Can money buy you influence in Washington? Before answering that question, I’ll pause for the hoots of derision. Of course it can, is the short answer, and it’s a pretty simple equation. Money, when contributed to political campaigns, helps win elections. Members of Congress and presidents need to win elections. Ergo, they need money. That does help explain why they listen to the flocks of lobbyists who have in effect become a permanent part of the political system in this country, almost a fourth branch of government.
But can unlimited money buy you unlimited influence? No more hooting. Money talks — but lots of money sometimes talks too loudly: The spending of large sums in pursuit of political influence can backfire, creating the opposite effect of the one intended. To see what I mean, look again at two rather different political phenomena of the past week, and try, as they say, to follow the money.
Exhibit A is the vote in the early hours of last Friday morning, when a stunning number of House members supported a bill that would allow American consumers to import drugs from Canada and other countries, effectively benefiting from foreign price controls. The president opposed it, the House leadership opposed it, the Food and Drug Administration opposed it — but 87 Republicans joined 156 Democrats to pass the bill, despite the fact that the vote was deliberately held sometime between midnight and dawn.
More to the point, the pharmaceutical industry opposed it. This is the same pharmaceutical industry that spent more than $20 million supporting candidates during the last election cycle — a small fraction of the $150 million it spends on all of its annual lobbying. Far from helping the drug companies, though, it became clear during the week before the vote that the money the industry’s lobbyists were perceived to be tossing around Capitol Hill had become an issue in the discussion. In some cases, it inspired populist rhetoric: “They can run their ads,” declaimed Rep. Rahm Emmanuel, one of the bill’s original sponsors. “We’re going to keep fighting to put seniors and taxpayers first.”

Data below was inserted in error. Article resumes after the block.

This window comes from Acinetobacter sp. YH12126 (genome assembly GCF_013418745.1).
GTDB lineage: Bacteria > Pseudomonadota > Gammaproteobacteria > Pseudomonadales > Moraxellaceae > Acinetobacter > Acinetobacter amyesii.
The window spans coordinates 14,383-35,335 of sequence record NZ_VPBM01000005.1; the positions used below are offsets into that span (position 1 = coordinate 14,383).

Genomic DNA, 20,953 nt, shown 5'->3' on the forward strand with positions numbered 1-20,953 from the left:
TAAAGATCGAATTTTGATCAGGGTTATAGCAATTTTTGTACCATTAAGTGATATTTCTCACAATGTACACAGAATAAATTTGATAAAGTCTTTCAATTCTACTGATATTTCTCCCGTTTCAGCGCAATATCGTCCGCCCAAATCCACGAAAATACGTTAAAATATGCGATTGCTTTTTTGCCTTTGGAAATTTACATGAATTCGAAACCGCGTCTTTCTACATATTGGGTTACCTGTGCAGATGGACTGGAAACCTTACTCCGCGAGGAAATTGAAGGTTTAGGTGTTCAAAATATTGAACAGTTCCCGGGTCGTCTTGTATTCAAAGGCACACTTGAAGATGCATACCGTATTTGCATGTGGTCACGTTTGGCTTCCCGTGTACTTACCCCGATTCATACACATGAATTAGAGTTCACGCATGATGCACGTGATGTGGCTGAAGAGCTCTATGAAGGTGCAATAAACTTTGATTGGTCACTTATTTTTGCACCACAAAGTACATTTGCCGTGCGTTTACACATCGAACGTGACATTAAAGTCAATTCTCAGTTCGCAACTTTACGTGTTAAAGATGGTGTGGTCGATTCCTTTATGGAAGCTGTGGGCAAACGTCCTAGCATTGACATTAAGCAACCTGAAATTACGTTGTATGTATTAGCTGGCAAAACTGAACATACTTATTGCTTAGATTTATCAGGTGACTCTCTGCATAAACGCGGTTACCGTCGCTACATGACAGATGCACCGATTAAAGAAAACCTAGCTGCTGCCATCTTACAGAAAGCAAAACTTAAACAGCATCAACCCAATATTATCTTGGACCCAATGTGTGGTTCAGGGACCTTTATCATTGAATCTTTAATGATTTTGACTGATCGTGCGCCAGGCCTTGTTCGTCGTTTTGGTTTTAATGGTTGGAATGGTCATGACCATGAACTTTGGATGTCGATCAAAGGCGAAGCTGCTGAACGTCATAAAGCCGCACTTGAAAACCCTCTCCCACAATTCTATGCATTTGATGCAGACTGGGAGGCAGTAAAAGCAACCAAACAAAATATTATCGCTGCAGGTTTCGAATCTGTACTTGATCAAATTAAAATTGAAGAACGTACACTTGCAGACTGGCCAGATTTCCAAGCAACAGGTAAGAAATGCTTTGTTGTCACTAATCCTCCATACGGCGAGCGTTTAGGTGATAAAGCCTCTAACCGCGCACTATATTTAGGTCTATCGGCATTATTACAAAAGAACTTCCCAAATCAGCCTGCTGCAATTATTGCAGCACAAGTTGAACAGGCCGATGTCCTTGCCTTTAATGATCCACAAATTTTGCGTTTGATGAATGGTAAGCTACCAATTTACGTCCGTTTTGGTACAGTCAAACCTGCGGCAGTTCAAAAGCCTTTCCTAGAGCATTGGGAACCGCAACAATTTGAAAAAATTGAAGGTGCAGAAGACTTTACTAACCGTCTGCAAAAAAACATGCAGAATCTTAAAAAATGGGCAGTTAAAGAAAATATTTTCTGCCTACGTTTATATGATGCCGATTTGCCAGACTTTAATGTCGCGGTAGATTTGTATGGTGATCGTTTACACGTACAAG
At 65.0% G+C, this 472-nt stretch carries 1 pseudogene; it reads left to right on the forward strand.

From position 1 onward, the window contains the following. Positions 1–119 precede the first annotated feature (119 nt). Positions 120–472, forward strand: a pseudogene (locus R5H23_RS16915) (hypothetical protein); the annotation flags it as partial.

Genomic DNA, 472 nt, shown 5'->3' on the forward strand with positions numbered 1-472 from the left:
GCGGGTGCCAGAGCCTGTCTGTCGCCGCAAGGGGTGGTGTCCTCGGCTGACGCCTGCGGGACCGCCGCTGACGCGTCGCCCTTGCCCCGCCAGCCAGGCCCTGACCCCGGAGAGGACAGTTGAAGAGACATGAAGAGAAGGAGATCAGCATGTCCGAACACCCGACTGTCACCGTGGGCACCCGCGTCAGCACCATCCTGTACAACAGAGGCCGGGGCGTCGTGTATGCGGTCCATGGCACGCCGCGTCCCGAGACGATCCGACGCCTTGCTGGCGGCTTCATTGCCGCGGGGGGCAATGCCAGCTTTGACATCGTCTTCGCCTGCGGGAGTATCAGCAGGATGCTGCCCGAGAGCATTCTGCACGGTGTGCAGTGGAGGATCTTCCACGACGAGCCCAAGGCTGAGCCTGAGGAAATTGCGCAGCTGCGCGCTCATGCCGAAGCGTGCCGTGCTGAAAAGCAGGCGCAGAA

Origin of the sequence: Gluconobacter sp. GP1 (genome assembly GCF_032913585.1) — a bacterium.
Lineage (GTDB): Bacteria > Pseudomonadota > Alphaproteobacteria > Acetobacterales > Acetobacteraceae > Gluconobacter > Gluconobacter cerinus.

In other cases, it inspired unusual flashes of congressional independence. Rep. Jo Ann Emerson, the Republican member who forced the House leadership to hold the vote in the first place, told me that although she couldn’t, of course, say “what the industry is doing out there” — as if “the industry” were a supernatural force — she thought many of her colleagues would stick by their guns and ignore the drug lobby’s “scare tactics.” Perhaps this is, in part, an echo of the wider, post-Enron backlash against corporate America, but it is more than that too: The angry rhetoric in Washington is more about the lobbyists than the companies. Rather than “Merck” or “Pfizer,” people here sound off bitterly about the industry’s lobbying organization, “Pharma.”
All of this might have been a fluke, of course — except that this week, it’s become clear that something similar has happened to the Saudi government. So we have Exhibit B: the sudden burst of congressional and public outrage at the large chunks of the 9/11 report that were, “for security reasons,” blacked out in the published version — and the sudden, corresponding rage aimed at Saudi lobbyists, their money and their friends in high places.
Aware of the backlash, Saudi officials have actually demanded that the blacked-out pages be printed. But the damage has been done. One columnist, Rich Lowry, wrote that “Saudi flack Prince Bandar” — i.e., the Saudi ambassador — “knows the way to official Washington’s heart: cash.” Another has written of the “Wahhabi lobby” that helped “muzzle the FBI.” A gaggle of ideologically heterogeneous senators has now demanded publication of the missing sections of the 9/11 report. By not doing so, said Sen. Bob Graham ominously, the administration is “protecting a foreign government.”
The list of people who are widely said to have been “bought” by the Saudi government is long, topped by George H.W. Bush, the current president’s father, and continuing through various secretaries of state and former ambassadors to Saudi Arabia. It is almost as long, in fact, as the list of people who are registered lobbyists for the drug companies, starting with Haley Barbour, former chairman of the Republican National Committee, and continuing through several distinguished ex-Congress members of various political persuasions. A fine idea, hiring prominent people, but it’s possible to overdo it. Congressional backbenchers rarely have the chance to portray themselves as crusading heroes, impoverished Davids fighting wealthy Goliaths. Attacking lobbyists — or their fancy, formerly important political friends — allows them to do it. So beware, influence buyers, of the unpredictable impact of money in Washington — where it really is possible to spend too much.